“Contact improvisation is about spirituality, self-exploration, or self-growth. The central element of contact improvisation is exploration of one’s relationship to oneself, to others, to the space, to one’s emotions, or to one’s fears. Music with contact improvisation can enhance a spiritual experience; music can lead us to transcendent places, places I never would have found on my own. I like ambient, trance, or tribal music. It could be a DJ, though not necessarily. I’d like a weekend jam that might include community-building and exploratory classes, jams, non-contact workshops focused on other creative skills and spiritual practices, and community-building rituals.”

Type E: “the epicurean”

“Contact improvisation is about enjoyment, pleasure, or fun. The central element of contact improvisation is dance in a non-judgmental space — dancing in an environment where there is no right or wrong way to dance, with people who are accepting, open-minded, and love to move. I enjoy listening to and dancing to good music, and would welcome music with contact improvisation. I’m happy to have any kind of music with our weekend jam, as long as it’s good. I don’t need a ton of classes, but I’d enjoy a weekend with a few classes, as long as they’re not too technique-focused, jams, labs, performances, non-contact workshops, and community-building rituals.”
———-

While I think I have elements of all five types, as most of us will, I’m mostly a mix of A (“the purist” ) and B (“the relationist”) — I do contact for physical exploration and connection with people. As such, I’m not very interested in music at jams except when improvised live by someone subtle who improvises with the dancers. But if you’re more D (“the spiritualist”) or E “(the epicurean”), you might really enjoy music at jams, even recorded music.

Again, this is not meant to be an all-encompassing, definitive, or restrictive classification. But see if this is useful.

3 comments for “Questions to ask yourself when planning music for a weekend jam

  1. 2012/11/04 at 05:51

    Huh. I think I’m primarily C, and I feel comfortable in that with pretty much all of what you’ve written in the paragraph (i.e. it’s not like only 70% of it applies to me) which I think is the hallmark for a good classification system.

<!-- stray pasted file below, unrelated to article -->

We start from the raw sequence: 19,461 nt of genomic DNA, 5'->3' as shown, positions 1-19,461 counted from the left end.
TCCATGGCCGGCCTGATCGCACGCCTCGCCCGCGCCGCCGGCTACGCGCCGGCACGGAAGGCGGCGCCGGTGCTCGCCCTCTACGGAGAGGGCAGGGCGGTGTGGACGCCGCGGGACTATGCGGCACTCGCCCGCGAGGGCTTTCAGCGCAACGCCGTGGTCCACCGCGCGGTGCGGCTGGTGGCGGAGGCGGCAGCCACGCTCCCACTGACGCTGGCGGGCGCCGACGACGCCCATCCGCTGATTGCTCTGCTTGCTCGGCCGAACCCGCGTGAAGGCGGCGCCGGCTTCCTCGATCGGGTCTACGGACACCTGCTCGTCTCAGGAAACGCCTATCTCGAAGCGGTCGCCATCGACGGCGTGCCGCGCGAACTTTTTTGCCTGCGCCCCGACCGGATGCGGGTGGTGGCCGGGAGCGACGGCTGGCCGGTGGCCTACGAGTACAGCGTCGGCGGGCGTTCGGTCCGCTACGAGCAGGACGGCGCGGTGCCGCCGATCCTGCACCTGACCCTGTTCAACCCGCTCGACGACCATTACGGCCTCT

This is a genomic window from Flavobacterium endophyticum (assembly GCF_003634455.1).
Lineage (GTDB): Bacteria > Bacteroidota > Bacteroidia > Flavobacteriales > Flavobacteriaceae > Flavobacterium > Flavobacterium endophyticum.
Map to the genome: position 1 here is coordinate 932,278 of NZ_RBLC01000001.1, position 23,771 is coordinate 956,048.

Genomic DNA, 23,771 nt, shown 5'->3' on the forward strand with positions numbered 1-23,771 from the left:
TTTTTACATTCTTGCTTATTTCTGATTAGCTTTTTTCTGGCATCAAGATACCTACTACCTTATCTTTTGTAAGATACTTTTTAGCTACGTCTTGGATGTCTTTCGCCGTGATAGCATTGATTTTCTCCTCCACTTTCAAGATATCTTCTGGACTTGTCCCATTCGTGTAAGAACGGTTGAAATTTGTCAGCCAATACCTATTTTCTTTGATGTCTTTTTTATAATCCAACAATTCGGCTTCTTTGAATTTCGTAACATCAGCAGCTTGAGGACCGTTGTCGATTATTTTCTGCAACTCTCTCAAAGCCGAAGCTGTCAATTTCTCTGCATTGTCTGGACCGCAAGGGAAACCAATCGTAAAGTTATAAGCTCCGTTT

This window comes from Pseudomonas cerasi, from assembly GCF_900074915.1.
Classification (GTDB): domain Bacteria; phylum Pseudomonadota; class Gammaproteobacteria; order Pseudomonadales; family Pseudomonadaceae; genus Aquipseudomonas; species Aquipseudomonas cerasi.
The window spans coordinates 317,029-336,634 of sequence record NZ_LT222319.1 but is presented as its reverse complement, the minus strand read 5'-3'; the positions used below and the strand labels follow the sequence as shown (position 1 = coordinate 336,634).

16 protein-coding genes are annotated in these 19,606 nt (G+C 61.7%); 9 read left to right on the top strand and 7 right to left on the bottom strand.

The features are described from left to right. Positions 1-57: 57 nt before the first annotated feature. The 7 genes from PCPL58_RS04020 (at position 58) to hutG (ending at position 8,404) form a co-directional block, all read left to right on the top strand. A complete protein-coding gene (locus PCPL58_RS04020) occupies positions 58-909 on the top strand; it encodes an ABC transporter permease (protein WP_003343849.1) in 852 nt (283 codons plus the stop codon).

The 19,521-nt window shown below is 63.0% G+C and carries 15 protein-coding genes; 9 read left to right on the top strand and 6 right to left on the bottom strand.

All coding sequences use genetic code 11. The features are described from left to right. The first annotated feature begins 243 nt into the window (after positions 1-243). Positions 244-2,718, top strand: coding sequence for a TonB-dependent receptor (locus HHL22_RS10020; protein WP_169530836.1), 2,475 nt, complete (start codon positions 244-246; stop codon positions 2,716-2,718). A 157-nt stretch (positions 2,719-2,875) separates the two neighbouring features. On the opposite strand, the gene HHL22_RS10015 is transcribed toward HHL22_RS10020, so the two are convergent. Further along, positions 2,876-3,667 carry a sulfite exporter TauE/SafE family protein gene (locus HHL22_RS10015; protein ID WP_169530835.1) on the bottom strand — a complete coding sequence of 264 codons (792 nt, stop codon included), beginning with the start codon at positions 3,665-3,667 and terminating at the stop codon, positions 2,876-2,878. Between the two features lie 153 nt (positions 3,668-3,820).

2. Louche
    2015/03/08 at 02:36

    Hmm…. I guess it is hard to say which one I am since I have only watched videos and not participated in a jam, although I badly want to. As a partner dancer, frankly, I have a hard time imagining dancing without music. I just found this page after reading that contact improv is done without music, and I was greatly disappointed.

    I’d say that the only one of the above that doesn’t resonate with me is the one that says no music. I’m probably mostly a mixture of Types B, D, and E. I like C, too, but I’m imagining that this creative process would bore me without music.

    I’d probably agree most with Type B, but I don’t know if I’d agree with it not being too rhythmic. As a blues dancer, I’m used to very rhythmic dancing. But maybe my opinion will change on this once I actually attend a jam.

  3. richard
    2015/03/08 at 22:00

    Yes, you may be getting a little bit ahead of yourself. No need to categorize yourself yet. And you may find, of course, that your reasons for doing CI change over time.

    Whether CI should always, or even most of the time, be done without music is worth questioning. I and others find no music to be one of the most important and interesting aspects of the form, but I think it’s the aspect that keeps the most people out.

    Try a jam! Let me know how it goes, or if you need any tips on how to get started. And thanks for reading.